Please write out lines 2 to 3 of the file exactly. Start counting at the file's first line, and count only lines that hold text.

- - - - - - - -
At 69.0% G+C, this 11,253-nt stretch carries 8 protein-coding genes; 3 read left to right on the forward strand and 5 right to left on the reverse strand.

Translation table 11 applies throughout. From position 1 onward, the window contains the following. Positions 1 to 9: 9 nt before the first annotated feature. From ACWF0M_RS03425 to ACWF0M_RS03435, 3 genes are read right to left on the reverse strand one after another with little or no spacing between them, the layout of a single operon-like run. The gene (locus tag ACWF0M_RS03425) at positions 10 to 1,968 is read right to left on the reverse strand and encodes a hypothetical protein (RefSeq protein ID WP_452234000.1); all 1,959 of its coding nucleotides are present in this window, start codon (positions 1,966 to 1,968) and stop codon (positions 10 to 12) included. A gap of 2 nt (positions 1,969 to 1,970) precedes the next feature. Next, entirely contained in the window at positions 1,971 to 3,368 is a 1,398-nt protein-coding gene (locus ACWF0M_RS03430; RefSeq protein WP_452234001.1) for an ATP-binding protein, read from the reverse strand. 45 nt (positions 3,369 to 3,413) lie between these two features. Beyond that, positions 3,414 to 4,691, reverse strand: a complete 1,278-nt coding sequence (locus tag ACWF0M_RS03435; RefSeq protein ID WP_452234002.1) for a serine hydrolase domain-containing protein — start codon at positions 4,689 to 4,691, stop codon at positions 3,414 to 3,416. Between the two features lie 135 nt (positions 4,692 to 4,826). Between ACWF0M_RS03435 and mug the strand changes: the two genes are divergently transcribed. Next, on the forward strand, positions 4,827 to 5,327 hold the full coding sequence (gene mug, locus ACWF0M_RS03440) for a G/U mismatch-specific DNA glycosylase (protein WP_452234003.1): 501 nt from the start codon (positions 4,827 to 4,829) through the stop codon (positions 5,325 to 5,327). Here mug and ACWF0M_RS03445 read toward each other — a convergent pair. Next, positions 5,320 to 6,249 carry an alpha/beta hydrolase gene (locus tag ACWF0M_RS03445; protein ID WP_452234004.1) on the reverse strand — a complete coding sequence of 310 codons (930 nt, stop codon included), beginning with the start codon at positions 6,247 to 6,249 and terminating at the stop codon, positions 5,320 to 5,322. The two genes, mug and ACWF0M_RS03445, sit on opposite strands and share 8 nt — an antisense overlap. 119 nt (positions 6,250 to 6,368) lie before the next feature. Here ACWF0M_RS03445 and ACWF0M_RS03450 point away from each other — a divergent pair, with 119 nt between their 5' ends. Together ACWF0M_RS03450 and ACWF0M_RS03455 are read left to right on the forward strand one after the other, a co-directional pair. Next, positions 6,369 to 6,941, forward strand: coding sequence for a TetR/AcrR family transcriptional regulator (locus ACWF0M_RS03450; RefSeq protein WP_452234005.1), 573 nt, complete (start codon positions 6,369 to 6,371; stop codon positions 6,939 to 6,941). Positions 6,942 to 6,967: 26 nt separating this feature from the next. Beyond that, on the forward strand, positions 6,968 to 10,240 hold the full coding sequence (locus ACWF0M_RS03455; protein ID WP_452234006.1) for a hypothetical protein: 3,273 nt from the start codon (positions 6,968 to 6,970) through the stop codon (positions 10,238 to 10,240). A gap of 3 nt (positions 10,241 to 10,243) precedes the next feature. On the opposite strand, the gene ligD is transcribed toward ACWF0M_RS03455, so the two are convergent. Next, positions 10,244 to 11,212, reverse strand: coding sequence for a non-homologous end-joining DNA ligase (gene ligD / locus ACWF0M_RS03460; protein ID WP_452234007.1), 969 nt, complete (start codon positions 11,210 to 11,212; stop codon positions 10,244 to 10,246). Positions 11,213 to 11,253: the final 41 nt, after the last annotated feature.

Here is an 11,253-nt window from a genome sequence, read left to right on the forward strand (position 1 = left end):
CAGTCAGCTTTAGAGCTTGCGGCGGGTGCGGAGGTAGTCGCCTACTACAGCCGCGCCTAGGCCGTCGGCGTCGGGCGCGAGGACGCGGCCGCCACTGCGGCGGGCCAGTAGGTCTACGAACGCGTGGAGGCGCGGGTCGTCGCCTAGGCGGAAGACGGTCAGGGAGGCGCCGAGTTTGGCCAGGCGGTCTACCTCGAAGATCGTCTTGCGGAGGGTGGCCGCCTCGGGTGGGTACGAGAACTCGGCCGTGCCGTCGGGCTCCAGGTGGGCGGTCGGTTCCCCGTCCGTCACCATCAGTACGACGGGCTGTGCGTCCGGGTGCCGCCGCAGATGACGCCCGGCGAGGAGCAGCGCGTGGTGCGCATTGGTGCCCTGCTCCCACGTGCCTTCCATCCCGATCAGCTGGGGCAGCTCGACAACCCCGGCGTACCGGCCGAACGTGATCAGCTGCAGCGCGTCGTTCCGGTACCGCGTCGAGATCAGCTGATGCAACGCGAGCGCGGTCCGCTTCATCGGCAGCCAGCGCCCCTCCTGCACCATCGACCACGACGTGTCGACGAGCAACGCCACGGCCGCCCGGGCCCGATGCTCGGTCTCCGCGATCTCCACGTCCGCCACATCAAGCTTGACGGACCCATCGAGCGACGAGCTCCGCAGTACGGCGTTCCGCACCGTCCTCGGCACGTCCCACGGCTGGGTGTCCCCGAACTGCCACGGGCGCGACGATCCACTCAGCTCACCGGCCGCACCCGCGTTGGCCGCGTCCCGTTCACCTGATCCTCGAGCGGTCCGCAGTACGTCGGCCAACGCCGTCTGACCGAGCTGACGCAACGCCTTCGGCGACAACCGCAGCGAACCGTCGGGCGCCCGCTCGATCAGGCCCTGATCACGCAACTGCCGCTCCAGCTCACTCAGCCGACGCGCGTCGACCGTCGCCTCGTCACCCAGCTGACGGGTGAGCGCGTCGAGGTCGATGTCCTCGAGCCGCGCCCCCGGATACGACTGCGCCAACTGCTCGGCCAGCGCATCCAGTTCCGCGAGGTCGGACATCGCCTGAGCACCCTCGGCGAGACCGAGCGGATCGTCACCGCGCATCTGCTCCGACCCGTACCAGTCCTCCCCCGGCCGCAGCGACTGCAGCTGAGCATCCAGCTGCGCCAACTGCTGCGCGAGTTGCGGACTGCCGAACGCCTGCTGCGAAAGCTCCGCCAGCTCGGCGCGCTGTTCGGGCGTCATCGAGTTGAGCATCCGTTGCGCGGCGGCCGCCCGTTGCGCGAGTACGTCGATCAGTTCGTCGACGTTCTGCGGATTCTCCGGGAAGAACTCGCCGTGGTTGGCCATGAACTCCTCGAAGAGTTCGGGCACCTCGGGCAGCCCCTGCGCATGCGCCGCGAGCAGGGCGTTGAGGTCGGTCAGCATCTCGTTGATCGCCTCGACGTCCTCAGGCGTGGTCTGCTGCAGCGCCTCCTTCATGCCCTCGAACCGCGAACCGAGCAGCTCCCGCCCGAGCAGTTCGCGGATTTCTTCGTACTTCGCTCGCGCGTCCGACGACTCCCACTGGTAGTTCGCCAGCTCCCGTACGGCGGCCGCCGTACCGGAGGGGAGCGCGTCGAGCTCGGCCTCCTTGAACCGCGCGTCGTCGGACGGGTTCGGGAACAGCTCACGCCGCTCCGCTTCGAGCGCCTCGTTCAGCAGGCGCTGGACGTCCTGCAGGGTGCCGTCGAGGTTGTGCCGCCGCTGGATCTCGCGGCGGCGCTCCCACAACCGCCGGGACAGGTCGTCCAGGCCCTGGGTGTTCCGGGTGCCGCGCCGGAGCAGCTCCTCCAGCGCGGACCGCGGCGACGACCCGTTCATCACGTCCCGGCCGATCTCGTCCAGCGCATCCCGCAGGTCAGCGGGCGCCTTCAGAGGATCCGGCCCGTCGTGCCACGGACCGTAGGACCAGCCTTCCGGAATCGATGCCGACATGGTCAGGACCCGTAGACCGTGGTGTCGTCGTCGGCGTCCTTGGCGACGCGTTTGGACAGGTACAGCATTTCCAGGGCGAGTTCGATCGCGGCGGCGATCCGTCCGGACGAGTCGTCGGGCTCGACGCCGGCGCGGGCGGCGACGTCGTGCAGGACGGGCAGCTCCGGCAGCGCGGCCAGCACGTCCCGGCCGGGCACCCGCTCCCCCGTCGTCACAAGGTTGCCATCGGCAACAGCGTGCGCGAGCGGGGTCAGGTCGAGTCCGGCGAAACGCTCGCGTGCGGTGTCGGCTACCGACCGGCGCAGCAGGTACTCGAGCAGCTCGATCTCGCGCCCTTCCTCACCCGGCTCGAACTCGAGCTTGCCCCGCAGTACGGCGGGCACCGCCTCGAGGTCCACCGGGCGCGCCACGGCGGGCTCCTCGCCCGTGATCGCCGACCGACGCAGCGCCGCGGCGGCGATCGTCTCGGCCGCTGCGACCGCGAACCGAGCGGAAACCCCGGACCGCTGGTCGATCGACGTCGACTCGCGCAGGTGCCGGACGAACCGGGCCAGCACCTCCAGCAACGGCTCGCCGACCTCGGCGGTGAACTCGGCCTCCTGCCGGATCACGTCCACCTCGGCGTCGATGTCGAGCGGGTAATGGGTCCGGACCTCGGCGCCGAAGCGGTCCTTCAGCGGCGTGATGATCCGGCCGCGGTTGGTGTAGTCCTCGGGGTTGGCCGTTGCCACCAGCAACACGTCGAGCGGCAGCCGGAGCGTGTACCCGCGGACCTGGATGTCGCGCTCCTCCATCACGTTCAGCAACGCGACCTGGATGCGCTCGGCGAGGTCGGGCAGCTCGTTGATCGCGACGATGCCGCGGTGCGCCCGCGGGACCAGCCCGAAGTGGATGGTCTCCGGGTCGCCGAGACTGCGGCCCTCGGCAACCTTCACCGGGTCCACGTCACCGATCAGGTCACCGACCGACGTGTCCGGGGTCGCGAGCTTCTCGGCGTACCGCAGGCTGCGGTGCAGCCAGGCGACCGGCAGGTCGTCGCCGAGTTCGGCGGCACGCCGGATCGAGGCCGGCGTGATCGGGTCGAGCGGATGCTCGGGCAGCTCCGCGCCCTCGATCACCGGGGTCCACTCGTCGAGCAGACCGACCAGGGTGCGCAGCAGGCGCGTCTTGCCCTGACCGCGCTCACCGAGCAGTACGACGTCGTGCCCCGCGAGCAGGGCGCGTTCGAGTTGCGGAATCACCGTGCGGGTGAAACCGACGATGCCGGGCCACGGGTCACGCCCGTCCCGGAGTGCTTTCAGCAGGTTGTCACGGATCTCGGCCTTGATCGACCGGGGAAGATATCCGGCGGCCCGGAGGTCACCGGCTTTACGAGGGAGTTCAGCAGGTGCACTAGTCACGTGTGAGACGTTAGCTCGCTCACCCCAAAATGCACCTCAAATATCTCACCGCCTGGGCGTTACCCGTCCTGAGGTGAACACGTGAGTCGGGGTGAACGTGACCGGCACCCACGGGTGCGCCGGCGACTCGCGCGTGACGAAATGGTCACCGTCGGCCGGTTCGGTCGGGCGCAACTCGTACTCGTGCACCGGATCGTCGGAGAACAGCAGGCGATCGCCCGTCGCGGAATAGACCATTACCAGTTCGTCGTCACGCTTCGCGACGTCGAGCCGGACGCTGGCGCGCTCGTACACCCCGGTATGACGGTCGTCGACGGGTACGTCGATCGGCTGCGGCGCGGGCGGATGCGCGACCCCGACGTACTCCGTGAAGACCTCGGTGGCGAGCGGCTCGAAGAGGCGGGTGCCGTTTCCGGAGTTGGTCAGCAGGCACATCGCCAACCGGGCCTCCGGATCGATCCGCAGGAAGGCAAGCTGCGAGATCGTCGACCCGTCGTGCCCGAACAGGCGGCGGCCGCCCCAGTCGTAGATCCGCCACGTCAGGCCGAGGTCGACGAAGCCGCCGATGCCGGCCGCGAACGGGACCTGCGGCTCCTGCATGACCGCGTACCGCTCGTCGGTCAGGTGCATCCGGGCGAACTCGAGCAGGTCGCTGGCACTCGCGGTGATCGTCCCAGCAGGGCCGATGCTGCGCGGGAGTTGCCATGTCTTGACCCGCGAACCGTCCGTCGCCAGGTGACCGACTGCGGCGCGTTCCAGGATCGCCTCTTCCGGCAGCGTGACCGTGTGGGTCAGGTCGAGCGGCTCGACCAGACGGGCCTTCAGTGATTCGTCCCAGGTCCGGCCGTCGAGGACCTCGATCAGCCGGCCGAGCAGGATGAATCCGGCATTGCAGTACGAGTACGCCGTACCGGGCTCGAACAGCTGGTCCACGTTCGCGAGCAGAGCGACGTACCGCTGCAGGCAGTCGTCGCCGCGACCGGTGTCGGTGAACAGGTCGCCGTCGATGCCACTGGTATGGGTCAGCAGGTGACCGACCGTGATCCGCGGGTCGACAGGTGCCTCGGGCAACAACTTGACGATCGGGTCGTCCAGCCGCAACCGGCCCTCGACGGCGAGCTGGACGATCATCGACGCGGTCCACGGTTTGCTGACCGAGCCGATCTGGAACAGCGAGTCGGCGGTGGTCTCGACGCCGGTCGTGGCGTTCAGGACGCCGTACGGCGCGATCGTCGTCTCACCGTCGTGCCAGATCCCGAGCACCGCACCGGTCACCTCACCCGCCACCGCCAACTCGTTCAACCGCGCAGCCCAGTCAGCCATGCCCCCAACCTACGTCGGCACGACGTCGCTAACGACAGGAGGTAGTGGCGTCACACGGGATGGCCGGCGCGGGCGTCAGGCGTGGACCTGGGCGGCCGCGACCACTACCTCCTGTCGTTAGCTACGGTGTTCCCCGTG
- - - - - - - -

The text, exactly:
Translation table 11 applies throughout. From position 1 onward, the window contains the following. Positions 1 to 9: 9 nt before the first annotated feature. From ACWF0M_RS03425 to ACWF0M_RS03435, 3 genes are read right to left on the reverse strand one after another with little or no spacing between them, the layout of a single operon-like run. The gene (locus tag ACWF0M_RS03425) at positions 10 to 1,968 is read right to left on the reverse strand and encodes a hypothetical protein (RefSeq protein ID WP_452234000.1); all 1,959 of its coding nucleotides are present in this window, start codon (positions 1,966 to 1,968) and stop codon (positions 10 to 12) included. A gap of 2 nt (positions 1,969 to 1,970) precedes the next feature. Next, entirely contained in the window at positions 1,971 to 3,368 is a 1,398-nt protein-coding gene (locus ACWF0M_RS03430; RefSeq protein WP_452234001.1) for an ATP-binding protein, read from the reverse strand. 45 nt (positions 3,369 to 3,413) lie between these two features. Beyond that, positions 3,414 to 4,691, reverse strand: a complete 1,278-nt coding sequence (locus tag ACWF0M_RS03435; RefSeq protein ID WP_452234002.1) for a serine hydrolase domain-containing protein — start codon at positions 4,689 to 4,691, stop codon at positions 3,414 to 3,416. Between the two features lie 135 nt (positions 4,692 to 4,826). Between ACWF0M_RS03435 and mug the strand changes: the two genes are divergently transcribed. Next, on the forward strand, positions 4,827 to 5,327 hold the full coding sequence (gene mug, locus ACWF0M_RS03440) for a G/U mismatch-specific DNA glycosylase (protein WP_452234003.1): 501 nt from the start codon (positions 4,827 to 4,829) through the stop codon (positions 5,325 to 5,327). Here mug and ACWF0M_RS03445 read toward each other — a convergent pair. Next, positions 5,320 to 6,249 carry an alpha/beta hydrolase gene (locus tag ACWF0M_RS03445; protein ID WP_452234004.1) on the reverse strand — a complete coding sequence of 310 codons (930 nt, stop codon included), beginning with the start codon at positions 6,247 to 6,249 and terminating at the stop codon, positions 5,320 to 5,322. The two genes, mug and ACWF0M_RS03445, sit on opposite strands and share 8 nt — an antisense overlap. 119 nt (positions 6,250 to 6,368) lie before the next feature. Here ACWF0M_RS03445 and ACWF0M_RS03450 point away from each other — a divergent pair, with 119 nt between their 5' ends. Together ACWF0M_RS03450 and ACWF0M_RS03455 are read left to right on the forward strand one after the other, a co-directional pair. Next, positions 6,369 to 6,941, forward strand: coding sequence for a TetR/AcrR family transcriptional regulator (locus ACWF0M_RS03450; RefSeq protein WP_452234005.1), 573 nt, complete (start codon positions 6,369 to 6,371; stop codon positions 6,939 to 6,941). Positions 6,942 to 6,967: 26 nt separating this feature from the next. Beyond that, on the forward strand, positions 6,968 to 10,240 hold the full coding sequence (locus ACWF0M_RS03455; protein ID WP_452234006.1) for a hypothetical protein: 3,273 nt from the start codon (positions 6,968 to 6,970) through the stop codon (positions 10,238 to 10,240). A gap of 3 nt (positions 10,241 to 10,243) precedes the next feature. On the opposite strand, the gene ligD is transcribed toward ACWF0M_RS03455, so the two are convergent. Next, positions 10,244 to 11,212, reverse strand: coding sequence for a non-homologous end-joining DNA ligase (gene ligD / locus ACWF0M_RS03460; protein ID WP_452234007.1), 969 nt, complete (start codon positions 11,210 to 11,212; stop codon positions 10,244 to 10,246). Positions 11,213 to 11,253: the final 41 nt, after the last annotated feature.

Here is an 11,253-nt window from a genome sequence, read left to right on the forward strand (position 1 = left end):